Robert Greenberg

Historian, Composer, Pianist, Speaker, Author

Looking back on the first edition of “How To Listen to and Understand Great Music”

I have managed to dig up and digitize a television advertisement for the first edition of my Teaching Company/The Great Courses survey “How to Listen to and Understand Great Music” from 1993. It’s a bit painful for me to watch: I weighed 30 pounds less than I do now; I had all my hair (including a very large moustache); and I wore contacts. I looked good, but most painful of all, I looked young.

When I recorded that first course in May of 1993, The Teaching Company had four full-time employees, including its founder, Tom Rollins. At the time, the company had just moved to its first “dedicated studio” in Springfield, Virginia, just south of Washington D.C.’s outer loop. Yes, it was a “dedicated studio”, but the company was still in its infancy, and the production values were crude (to put it mildly). I worked in front of a blue screen and a blackboard, read from a sheaf of notes in my hand, and used a small upright piano located on stage.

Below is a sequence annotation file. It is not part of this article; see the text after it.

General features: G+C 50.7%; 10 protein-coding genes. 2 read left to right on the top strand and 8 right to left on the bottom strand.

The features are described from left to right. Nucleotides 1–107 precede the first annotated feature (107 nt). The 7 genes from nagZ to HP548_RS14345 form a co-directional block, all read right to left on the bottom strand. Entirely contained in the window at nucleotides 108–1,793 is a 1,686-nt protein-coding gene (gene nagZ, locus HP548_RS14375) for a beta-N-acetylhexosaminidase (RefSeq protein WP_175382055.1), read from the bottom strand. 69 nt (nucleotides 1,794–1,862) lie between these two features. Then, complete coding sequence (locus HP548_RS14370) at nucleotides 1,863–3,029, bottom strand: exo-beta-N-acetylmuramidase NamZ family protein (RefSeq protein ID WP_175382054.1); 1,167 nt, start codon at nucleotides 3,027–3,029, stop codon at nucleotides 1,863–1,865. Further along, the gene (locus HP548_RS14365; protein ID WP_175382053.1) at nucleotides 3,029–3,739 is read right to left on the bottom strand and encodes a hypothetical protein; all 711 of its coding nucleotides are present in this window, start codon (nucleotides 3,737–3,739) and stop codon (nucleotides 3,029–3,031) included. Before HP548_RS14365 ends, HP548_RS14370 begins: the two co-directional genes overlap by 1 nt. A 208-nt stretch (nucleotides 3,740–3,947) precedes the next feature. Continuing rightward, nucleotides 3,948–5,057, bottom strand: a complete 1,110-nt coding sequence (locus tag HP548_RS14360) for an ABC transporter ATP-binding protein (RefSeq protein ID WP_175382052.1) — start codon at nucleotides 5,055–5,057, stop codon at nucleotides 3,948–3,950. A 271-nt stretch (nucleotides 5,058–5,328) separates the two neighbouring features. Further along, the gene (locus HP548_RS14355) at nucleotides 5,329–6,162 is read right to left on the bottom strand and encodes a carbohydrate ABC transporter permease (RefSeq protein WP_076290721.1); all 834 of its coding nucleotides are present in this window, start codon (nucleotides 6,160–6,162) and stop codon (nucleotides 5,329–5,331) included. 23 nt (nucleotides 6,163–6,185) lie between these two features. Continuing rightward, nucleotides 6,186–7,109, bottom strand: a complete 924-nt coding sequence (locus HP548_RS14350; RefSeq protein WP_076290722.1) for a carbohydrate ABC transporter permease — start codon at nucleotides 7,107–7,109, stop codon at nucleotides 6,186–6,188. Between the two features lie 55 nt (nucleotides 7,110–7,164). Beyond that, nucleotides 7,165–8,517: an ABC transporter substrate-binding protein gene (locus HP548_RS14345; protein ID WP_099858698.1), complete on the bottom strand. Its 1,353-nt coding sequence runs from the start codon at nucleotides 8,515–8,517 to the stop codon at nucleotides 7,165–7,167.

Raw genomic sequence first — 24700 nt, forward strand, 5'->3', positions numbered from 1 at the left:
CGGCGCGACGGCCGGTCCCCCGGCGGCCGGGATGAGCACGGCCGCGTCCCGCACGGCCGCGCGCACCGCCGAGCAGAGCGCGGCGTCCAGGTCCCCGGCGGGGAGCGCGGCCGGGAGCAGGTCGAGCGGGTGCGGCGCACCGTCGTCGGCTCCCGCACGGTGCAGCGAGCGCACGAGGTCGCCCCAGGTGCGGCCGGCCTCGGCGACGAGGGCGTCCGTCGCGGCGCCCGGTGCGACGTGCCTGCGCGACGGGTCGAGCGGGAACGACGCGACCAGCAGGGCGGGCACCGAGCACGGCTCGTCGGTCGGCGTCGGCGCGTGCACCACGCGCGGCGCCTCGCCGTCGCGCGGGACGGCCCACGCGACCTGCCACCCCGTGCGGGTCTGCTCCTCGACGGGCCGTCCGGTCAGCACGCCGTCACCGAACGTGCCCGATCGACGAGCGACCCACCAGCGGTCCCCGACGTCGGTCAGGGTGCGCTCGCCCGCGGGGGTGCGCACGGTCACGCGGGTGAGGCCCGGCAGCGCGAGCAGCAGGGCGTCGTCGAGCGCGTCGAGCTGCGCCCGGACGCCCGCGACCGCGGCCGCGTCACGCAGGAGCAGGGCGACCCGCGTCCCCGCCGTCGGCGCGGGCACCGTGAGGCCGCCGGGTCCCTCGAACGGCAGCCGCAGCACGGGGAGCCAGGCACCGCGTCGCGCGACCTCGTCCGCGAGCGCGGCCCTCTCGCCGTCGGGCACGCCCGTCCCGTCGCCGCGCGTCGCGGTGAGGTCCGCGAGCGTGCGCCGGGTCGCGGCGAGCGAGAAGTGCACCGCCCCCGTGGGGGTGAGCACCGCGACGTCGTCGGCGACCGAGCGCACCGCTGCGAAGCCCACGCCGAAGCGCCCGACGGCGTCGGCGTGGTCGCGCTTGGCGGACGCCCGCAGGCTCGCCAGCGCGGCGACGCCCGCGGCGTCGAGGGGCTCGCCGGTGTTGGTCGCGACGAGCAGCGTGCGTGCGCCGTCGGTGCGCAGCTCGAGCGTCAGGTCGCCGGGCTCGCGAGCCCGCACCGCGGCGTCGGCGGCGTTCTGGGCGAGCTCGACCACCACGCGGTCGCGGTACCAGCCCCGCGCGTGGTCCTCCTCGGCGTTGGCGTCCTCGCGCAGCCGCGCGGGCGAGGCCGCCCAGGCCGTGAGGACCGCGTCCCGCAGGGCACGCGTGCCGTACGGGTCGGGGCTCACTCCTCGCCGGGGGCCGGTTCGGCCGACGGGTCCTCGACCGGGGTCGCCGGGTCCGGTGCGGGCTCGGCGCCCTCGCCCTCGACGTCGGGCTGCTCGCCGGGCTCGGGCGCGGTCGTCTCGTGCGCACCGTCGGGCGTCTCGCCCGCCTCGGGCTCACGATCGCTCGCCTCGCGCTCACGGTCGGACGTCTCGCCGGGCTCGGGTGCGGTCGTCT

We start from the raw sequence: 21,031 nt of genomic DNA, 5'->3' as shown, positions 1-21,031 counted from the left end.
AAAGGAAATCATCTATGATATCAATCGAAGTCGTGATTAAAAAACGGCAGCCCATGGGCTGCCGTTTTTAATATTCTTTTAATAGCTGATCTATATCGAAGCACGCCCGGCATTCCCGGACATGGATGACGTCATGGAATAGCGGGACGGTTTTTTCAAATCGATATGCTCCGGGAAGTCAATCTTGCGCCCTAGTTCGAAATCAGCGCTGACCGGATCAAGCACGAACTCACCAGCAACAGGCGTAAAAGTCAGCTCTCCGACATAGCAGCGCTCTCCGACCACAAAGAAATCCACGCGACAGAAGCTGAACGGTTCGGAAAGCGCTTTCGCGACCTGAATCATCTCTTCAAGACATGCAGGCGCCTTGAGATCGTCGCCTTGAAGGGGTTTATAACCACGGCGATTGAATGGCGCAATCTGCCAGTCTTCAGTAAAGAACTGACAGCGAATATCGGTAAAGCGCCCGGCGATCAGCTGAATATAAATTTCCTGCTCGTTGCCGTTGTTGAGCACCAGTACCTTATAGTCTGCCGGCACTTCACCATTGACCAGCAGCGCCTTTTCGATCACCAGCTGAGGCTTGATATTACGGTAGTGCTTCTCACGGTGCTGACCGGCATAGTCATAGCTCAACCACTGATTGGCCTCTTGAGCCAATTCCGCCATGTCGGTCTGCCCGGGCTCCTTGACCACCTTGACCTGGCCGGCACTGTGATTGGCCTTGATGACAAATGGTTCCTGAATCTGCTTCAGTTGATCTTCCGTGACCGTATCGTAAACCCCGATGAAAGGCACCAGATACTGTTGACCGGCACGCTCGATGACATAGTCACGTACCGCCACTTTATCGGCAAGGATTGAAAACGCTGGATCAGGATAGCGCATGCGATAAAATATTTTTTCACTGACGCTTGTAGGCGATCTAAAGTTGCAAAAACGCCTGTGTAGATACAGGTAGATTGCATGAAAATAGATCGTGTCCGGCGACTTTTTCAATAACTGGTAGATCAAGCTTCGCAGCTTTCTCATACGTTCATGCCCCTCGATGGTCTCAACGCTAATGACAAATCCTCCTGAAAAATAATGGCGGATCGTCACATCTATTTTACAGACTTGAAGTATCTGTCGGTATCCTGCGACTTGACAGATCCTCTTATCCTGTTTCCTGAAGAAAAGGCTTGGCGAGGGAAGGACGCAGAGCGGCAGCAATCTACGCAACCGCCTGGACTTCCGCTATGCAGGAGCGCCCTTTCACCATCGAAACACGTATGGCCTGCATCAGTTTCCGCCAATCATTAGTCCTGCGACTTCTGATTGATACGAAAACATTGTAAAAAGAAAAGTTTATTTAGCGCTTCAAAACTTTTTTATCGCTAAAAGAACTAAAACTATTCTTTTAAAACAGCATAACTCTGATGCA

The method by which we mastered the musical examples was particularly primitive.

For that first course, our licensing agent sent me music on cassettes. I then dubbed the applicable musical excerpts onto other cassettes. In order to play the excerpts, Tom Rollins brought a stereo rig he’d bought at Macy’s to the studio, where we put it against a side wall. Using a remote control to operate the cassette deck, I played the musical excerpts in real time during my lectures, which were recorded for the master with microphones placed in front of the speakers. Talk about low-tech.

When the course came out the music – what a surprise! – sounded terrible. Rollins heard all about it from the customers. So he flew me back to Springfield; we re-mastered all the excerpts, and having done so, Tom replaced every copy of the course sold prior to that point at his expense.…

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